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AEBS solutions for construction vehicles


Posted on 25th Jan, 2016 by Jonathan Peach

Construction sites are extremely hazardous work environments for both drivers and those working on foot. With so many different vehicles working in close proximity to pedestrians, appropriate vehicle safety technology is essential.

Dangerous vehicles on site

The majority of vehicles you’ll find on a construction site carry dangers. Flat bed trucks, diggers, cranes, and tankers, as well as cement and dunker trucks all carry similar risks. With limited visibility and their huge weight and size, accidents are not only more common; they’re more likely to lead to a fatality.


Potential incidents

There are countless situations that could arise – putting not the only driver at risk but those around the vehicle. They include

  • A driver forgetting to apply the vehicles’ handbrake when jumping out of the cab
  • Uneven terrain causing the vehicle to roll forward or back
  • A driver blacking out or suffering a heart attack
  • Swerving to avoid hitting materials
  • Reversing accidents due to poor visibility
  • Stock piles causing collisions.

The European Agency for Safety and Health at Work also highlights a number of scenarios where pedestrians on construction sites may be at risk. They state that the most common cause of death in a vehicle accident at work is where a person is run over, and that this is often down to issues including:

  • Poor visibility
  • Inadequate brakes
  • Carelessly parked vehicles
  • Unsafe coupling and uncoupling of trailers
  • Untrained drivers


Reducing accidents on site

Incidents related to brakes were highlighted as a huge risk and guidance given by the European Agency for Safety and Health at Work to:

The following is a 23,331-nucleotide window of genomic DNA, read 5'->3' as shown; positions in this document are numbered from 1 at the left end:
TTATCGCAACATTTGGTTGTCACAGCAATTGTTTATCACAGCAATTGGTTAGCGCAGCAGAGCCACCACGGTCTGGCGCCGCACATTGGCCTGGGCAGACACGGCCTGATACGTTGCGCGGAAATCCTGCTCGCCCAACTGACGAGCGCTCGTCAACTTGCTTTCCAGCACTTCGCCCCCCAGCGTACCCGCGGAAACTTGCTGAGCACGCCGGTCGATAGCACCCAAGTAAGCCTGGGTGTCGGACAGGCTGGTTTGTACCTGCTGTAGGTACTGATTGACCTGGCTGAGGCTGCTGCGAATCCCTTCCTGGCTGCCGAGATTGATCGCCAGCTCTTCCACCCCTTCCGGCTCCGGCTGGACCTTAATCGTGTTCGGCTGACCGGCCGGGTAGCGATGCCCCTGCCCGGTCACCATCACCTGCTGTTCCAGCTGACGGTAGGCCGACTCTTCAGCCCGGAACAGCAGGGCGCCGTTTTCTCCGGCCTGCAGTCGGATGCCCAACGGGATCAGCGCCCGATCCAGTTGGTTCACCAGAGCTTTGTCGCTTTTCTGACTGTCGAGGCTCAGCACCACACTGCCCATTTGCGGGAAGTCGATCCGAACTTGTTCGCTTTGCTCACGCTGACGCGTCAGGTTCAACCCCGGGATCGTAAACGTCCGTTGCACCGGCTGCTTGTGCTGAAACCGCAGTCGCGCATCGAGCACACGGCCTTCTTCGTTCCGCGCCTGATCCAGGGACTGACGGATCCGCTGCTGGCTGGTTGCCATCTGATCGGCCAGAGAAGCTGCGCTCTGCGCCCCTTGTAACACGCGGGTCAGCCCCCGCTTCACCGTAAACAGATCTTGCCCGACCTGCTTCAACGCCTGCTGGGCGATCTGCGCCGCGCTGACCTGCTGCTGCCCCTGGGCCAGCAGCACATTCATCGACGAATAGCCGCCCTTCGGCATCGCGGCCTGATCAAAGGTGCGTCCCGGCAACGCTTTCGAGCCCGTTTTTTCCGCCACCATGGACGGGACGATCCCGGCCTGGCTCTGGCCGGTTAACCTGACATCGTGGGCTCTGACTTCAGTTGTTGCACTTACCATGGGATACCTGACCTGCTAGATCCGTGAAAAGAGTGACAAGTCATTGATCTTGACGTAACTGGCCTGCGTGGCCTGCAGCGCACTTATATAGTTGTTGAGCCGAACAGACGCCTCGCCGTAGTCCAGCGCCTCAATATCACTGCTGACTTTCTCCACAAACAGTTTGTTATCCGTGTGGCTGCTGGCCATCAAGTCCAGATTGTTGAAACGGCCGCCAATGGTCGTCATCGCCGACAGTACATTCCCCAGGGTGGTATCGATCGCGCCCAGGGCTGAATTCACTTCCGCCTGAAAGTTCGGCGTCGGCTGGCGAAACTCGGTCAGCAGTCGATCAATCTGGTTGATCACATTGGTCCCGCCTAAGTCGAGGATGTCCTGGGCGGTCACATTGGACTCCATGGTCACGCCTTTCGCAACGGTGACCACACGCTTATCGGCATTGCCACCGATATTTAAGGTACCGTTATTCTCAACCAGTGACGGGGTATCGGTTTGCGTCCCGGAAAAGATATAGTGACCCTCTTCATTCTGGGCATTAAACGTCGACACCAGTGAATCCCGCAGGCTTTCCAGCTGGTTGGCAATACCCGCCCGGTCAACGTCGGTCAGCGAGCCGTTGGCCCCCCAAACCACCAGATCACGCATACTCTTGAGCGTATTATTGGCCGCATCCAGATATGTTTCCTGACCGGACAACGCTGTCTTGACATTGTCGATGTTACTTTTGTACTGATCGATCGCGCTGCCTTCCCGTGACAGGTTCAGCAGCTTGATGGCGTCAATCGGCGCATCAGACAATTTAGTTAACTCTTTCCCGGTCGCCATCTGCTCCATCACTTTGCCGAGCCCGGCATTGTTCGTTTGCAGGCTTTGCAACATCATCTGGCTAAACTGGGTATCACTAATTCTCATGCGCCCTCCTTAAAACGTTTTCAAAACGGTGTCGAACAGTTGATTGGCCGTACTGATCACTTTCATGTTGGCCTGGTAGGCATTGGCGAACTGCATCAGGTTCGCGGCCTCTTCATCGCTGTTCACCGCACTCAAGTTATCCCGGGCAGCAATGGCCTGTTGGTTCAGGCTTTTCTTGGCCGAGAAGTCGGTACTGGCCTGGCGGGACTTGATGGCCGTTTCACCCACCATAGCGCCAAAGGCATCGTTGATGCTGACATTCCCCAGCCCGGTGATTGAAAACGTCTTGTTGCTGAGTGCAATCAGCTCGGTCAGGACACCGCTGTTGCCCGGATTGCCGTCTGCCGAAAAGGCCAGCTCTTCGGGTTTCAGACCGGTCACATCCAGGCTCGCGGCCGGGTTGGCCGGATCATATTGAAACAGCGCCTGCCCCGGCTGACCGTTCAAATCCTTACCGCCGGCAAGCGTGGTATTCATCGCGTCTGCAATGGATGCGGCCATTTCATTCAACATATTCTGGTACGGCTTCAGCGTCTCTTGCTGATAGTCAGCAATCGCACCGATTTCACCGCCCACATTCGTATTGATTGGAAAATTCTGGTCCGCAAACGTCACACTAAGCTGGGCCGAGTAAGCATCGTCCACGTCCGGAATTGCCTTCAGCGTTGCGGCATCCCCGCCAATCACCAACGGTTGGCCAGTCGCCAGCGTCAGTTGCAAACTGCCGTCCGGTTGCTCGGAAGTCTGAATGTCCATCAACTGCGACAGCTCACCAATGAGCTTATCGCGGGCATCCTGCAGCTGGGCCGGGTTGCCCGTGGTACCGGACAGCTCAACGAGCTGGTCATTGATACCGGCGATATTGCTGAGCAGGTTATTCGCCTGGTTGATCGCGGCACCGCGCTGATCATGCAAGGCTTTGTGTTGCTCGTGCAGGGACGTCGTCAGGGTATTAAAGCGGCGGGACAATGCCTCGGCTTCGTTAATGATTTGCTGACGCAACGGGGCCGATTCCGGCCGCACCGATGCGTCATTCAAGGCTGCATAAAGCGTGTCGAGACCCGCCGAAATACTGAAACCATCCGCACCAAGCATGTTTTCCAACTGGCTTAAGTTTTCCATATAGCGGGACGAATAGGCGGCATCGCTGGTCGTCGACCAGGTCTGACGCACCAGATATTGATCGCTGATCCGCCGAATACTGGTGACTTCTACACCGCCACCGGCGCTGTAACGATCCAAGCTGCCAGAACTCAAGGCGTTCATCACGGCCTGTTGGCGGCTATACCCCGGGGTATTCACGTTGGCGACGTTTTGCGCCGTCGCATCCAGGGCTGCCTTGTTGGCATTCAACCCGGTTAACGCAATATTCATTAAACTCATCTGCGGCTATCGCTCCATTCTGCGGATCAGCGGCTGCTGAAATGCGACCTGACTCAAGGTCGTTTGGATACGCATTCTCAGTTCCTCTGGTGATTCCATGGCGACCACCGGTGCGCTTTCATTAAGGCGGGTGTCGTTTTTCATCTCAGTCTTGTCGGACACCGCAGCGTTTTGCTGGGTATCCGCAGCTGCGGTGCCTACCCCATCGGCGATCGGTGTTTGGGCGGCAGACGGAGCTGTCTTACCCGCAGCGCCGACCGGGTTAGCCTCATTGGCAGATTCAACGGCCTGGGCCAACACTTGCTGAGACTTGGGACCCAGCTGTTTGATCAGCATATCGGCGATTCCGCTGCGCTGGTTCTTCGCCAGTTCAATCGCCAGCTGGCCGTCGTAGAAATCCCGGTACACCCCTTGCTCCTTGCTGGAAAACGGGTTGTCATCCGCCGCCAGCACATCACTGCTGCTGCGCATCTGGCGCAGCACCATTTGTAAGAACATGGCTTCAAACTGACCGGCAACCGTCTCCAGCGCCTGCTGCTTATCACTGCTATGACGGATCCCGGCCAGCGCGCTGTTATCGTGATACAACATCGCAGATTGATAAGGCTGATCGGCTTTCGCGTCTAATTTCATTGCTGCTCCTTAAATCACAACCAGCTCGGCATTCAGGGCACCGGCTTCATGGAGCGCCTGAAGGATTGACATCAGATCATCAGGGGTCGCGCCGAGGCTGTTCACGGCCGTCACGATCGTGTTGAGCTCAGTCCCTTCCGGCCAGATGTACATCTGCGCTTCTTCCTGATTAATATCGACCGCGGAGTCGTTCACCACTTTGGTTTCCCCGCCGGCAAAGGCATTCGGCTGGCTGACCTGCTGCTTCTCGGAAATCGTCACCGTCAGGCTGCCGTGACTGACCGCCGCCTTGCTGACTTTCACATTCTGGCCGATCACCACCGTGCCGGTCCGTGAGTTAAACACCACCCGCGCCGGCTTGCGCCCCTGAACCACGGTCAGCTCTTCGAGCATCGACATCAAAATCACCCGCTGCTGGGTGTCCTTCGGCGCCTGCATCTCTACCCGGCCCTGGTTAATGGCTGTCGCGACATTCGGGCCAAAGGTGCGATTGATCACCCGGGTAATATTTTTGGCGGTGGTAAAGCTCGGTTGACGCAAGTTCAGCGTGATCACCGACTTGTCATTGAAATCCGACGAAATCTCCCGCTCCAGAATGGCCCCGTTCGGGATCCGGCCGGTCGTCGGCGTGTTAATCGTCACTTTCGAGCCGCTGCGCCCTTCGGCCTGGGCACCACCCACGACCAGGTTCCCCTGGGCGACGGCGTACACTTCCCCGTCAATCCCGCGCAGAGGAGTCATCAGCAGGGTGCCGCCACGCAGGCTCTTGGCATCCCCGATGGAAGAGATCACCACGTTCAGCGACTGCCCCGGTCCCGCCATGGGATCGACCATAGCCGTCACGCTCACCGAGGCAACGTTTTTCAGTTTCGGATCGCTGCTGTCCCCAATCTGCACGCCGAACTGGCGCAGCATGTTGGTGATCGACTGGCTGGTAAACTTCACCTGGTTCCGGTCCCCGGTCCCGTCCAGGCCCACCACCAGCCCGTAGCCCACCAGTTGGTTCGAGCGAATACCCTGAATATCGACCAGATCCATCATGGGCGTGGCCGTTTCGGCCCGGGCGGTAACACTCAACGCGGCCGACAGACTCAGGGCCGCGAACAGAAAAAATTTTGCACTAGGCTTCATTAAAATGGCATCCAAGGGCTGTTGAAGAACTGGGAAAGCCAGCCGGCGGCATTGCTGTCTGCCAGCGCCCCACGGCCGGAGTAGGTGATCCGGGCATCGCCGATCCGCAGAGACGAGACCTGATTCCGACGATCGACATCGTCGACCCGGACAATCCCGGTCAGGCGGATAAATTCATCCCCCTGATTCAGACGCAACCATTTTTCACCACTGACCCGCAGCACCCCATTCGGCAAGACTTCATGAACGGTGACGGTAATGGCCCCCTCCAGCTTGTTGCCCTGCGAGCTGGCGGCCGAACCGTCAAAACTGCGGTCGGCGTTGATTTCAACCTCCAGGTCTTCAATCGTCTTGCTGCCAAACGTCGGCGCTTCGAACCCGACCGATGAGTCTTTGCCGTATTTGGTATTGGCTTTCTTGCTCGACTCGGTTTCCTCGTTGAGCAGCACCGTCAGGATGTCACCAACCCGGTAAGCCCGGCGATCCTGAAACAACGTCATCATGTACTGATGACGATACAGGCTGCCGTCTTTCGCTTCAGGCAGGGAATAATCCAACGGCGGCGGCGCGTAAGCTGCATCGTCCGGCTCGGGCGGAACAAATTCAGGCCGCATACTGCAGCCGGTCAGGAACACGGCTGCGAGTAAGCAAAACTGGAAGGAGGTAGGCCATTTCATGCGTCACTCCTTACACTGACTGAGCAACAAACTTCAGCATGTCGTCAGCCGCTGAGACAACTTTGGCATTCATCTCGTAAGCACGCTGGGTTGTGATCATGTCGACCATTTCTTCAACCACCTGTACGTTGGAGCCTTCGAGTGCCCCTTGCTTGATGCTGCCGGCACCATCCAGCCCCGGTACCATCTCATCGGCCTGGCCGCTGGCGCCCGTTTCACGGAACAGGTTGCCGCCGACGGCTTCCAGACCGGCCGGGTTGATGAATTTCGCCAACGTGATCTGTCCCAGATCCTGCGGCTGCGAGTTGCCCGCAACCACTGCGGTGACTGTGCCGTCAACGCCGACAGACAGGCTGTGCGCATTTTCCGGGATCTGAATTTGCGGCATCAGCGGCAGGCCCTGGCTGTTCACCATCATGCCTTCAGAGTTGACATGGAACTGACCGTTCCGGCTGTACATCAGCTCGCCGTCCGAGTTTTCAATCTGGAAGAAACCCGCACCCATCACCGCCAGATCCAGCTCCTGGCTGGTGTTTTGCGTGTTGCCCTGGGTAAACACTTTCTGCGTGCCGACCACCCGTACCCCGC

• Check brakes are in safe operating position before starting work
  • Set parking brakes when vehicles are parked and chock the wheels if they’re on an incline
  • Load only on ground level with parking brake applied.

Other tips for dumpers, given by the HSE include:

  • Stopping the vehicle and taking it out of gear, while applying the parking brake before tipping loads
  • When using a starting handle ensuring that neutral gear is selected and that the handbrake is firmly applied. It’s also important to check that the area is clear of obstructions.

According to RIDDOR, over half of the fatal injuries to workers on construction sites were one of three kinds – falls from a height; being struck by a vehicle and being stuck by a moving object. With better safety technology the majority of accidents could be eliminated. With VT BrakeSafe drivers can be aware that their brakes won’t fail, and with other products, such as VT Banksman, drivers can be more confident in reversing scenarios. We also have a range of fantastic cameras, which offer better visibility, CCTV and more help with reversing.

To find out more about any of our safety technology products give our team a call on 08455 911 434 today. Our experts will also be able to advise on other products that may be suitable for your fleet and how they will work in practice. 

Do you drive a vehicle on a construction site? If so, tell us which Vision Techniques products have been most helpful in ensuring safety on your site. You can leave your comments below, or tweet us @VisionTechnique